Public Lab is an open community which collaboratively develops accessible, open source, Do-It-Yourself technologies for investigating local environmental health and justice issues.
All topics »
If you cannot use the ReCaptcha to verify you are not a bot, use this alternative verification.
As an open source community, we believe in open licensing of content so that other members of the community can leverage your work legally -- with attribution, of course. By joining the Public Lab site, you agree to release the content you post here under a Creative Commons Attribution Sharealike license, and the hardware designs you post under the CERN Open Hardware License 1.1 (full text). This has the added benefit that others must share their improvements in turn with you.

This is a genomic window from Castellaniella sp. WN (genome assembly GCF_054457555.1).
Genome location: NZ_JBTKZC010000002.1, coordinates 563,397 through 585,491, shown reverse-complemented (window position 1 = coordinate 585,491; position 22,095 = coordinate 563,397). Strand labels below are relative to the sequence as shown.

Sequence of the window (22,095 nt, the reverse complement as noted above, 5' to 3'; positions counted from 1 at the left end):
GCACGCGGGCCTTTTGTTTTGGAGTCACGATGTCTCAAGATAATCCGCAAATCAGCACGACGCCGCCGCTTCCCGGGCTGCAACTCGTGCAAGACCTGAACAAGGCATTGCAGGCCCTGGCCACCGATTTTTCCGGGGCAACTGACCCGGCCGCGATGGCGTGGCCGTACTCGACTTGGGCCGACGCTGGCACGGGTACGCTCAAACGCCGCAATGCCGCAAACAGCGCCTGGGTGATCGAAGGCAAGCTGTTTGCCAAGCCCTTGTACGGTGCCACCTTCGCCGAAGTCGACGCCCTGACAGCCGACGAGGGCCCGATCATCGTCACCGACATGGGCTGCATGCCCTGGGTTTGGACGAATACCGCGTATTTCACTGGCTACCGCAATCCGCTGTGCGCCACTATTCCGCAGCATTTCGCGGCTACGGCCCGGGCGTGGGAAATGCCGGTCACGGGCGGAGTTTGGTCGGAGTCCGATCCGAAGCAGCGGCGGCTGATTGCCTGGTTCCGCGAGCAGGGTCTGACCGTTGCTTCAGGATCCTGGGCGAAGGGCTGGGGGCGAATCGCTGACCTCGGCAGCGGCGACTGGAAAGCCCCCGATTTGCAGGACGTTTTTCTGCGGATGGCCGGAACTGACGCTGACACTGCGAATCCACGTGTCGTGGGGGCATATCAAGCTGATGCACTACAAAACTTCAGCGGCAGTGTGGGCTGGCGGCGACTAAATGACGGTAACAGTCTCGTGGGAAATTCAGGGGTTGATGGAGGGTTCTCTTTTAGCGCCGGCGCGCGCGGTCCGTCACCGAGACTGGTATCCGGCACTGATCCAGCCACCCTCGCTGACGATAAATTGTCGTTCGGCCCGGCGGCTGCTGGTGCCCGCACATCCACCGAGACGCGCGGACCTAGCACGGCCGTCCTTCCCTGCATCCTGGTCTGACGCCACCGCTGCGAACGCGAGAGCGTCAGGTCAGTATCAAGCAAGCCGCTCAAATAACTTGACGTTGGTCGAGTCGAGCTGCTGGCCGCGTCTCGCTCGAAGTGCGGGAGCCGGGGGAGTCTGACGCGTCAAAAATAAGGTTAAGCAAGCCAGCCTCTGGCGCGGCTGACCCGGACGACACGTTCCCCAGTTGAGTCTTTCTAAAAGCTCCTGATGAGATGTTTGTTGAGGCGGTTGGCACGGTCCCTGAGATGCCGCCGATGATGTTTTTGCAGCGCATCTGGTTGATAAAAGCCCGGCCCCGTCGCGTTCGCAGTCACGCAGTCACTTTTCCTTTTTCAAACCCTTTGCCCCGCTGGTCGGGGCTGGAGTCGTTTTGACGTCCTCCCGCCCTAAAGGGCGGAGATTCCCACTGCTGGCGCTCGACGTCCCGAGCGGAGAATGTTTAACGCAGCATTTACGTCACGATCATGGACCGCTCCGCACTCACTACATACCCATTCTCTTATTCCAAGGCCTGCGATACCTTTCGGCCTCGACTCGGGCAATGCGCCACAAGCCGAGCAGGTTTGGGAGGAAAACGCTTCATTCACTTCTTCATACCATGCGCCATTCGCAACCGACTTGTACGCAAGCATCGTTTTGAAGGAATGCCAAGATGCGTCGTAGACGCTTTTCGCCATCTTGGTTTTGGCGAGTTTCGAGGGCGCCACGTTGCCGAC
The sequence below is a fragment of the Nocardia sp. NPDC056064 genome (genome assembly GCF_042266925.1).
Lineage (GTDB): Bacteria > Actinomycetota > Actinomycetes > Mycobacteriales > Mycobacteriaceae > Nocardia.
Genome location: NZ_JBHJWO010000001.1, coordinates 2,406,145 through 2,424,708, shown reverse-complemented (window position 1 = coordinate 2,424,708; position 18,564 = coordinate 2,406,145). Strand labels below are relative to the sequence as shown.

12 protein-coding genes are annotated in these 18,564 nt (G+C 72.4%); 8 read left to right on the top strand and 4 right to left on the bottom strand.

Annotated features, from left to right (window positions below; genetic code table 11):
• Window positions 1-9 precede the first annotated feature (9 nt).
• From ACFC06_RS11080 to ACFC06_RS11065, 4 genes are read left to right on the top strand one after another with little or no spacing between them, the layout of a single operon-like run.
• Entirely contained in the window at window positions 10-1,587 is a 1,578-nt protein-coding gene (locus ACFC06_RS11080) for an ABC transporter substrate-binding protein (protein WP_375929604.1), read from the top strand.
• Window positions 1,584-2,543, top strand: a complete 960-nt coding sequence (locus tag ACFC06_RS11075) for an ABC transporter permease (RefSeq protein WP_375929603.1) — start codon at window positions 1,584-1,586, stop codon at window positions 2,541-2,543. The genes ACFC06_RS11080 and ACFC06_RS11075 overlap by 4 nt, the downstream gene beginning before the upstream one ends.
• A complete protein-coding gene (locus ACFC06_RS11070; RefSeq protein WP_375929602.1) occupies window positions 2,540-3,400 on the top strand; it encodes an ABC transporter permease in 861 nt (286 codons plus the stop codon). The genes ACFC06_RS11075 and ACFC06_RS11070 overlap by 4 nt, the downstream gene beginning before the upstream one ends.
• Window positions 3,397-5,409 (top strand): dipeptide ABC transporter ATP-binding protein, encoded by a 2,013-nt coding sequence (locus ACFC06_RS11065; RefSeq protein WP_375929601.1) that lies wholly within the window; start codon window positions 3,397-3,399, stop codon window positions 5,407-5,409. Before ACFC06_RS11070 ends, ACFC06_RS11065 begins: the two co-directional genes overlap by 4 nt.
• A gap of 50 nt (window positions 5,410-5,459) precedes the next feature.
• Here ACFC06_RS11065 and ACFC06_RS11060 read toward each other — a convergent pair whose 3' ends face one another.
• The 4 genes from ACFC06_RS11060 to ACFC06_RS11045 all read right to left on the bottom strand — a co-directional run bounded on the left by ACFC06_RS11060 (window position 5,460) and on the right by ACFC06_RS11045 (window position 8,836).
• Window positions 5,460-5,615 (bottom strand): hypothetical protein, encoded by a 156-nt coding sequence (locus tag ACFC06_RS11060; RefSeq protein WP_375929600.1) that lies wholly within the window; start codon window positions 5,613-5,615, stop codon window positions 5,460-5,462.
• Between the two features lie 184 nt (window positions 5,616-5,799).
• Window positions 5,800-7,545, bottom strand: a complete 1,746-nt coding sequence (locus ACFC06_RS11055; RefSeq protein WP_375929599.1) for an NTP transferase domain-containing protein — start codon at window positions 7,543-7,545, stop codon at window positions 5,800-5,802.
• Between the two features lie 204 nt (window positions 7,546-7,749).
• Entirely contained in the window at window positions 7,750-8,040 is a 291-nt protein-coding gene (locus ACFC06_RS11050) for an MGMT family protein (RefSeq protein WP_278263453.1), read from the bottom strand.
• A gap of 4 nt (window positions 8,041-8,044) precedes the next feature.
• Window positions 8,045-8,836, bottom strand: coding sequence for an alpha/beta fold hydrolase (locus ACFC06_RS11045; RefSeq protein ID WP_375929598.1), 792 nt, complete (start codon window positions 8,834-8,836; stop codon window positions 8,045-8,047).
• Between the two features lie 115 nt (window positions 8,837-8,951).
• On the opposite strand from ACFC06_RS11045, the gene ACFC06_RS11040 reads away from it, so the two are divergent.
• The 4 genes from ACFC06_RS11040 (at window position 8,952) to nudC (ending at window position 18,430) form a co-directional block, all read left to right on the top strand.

sign up to join the Public Lab community
Forgot your password? Reset it here
by ayvasmith24 |
March 23, 2021 16:57 |
This info is from Wikipedia, not a quote. Primary microplastics are smaller particles, such as from microbeads(used on cosmetics, for example). Secondary microplastics are from the breakdown of larger items, in this case degraded plastic water bottles (the water bottles fall into the category of "macroplastics"). According to Wikipedia, the plastics degrade slowly, in the hundred to thousands of years time frame. Because of this, they are likely to be ingested by animals and enter the food chain.
Reply to this comment...
Log in to comment
This is part of: